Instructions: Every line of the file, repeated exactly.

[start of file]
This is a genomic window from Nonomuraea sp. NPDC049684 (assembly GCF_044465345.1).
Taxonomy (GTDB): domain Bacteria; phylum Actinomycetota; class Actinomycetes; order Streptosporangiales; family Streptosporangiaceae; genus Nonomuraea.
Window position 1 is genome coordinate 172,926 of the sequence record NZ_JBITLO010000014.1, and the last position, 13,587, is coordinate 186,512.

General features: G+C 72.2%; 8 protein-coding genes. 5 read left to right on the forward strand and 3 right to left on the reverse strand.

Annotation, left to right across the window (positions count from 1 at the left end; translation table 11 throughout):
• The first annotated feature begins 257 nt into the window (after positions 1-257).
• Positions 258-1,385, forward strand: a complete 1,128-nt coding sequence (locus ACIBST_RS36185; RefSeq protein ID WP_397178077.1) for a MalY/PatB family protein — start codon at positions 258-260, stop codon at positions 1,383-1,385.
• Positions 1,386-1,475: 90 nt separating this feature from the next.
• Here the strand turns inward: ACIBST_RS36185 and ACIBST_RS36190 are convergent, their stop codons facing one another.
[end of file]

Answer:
This is a genomic window from Nonomuraea sp. NPDC049684 (assembly GCF_044465345.1).
Taxonomy (GTDB): domain Bacteria; phylum Actinomycetota; class Actinomycetes; order Streptosporangiales; family Streptosporangiaceae; genus Nonomuraea.
Window position 1 is genome coordinate 172,926 of the sequence record NZ_JBITLO010000014.1, and the last position, 13,587, is coordinate 186,512.

General features: G+C 72.2%; 8 protein-coding genes. 5 read left to right on the forward strand and 3 right to left on the reverse strand.

Annotation, left to right across the window (positions count from 1 at the left end; translation table 11 throughout):
• The first annotated feature begins 257 nt into the window (after positions 1-257).
• Positions 258-1,385, forward strand: a complete 1,128-nt coding sequence (locus ACIBST_RS36185; RefSeq protein ID WP_397178077.1) for a MalY/PatB family protein — start codon at positions 258-260, stop codon at positions 1,383-1,385.
• Positions 1,386-1,475: 90 nt separating this feature from the next.
• Here the strand turns inward: ACIBST_RS36185 and ACIBST_RS36190 are convergent, their stop codons facing one another.